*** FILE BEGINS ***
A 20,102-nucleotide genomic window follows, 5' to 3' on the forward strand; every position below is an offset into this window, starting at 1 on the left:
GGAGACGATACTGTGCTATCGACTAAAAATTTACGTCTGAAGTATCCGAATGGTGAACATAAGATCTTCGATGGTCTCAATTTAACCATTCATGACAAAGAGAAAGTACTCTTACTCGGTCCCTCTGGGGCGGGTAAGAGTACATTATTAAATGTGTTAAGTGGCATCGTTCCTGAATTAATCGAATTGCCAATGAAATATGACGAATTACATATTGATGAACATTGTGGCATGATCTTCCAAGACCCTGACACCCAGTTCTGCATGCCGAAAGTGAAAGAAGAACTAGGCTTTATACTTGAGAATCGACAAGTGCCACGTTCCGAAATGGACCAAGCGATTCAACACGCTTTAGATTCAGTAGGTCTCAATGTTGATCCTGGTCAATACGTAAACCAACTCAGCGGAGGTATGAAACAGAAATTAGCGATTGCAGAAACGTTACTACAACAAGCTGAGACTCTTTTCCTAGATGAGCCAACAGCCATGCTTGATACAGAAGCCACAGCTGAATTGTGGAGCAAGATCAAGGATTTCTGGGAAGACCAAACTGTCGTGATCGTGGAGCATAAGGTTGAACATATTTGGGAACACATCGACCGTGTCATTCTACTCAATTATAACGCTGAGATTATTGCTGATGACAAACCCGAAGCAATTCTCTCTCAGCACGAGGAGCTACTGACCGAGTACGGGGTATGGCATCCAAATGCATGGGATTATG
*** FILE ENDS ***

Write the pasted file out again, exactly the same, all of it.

A 20,102-nucleotide genomic window follows, 5' to 3' on the forward strand; every position below is an offset into this window, starting at 1 on the left:
GGAGACGATACTGTGCTATCGACTAAAAATTTACGTCTGAAGTATCCGAATGGTGAACATAAGATCTTCGATGGTCTCAATTTAACCATTCATGACAAAGAGAAAGTACTCTTACTCGGTCCCTCTGGGGCGGGTAAGAGTACATTATTAAATGTGTTAAGTGGCATCGTTCCTGAATTAATCGAATTGCCAATGAAATATGACGAATTACATATTGATGAACATTGTGGCATGATCTTCCAAGACCCTGACACCCAGTTCTGCATGCCGAAAGTGAAAGAAGAACTAGGCTTTATACTTGAGAATCGACAAGTGCCACGTTCCGAAATGGACCAAGCGATTCAACACGCTTTAGATTCAGTAGGTCTCAATGTTGATCCTGGTCAATACGTAAACCAACTCAGCGGAGGTATGAAACAGAAATTAGCGATTGCAGAAACGTTACTACAACAAGCTGAGACTCTTTTCCTAGATGAGCCAACAGCCATGCTTGATACAGAAGCCACAGCTGAATTGTGGAGCAAGATCAAGGATTTCTGGGAAGACCAAACTGTCGTGATCGTGGAGCATAAGGTTGAACATATTTGGGAACACATCGACCGTGTCATTCTACTCAATTATAACGCTGAGATTATTGCTGATGACAAACCCGAAGCAATTCTCTCTCAGCACGAGGAGCTACTGACCGAGTACGGGGTATGGCATCCAAATGCATGGGATTATG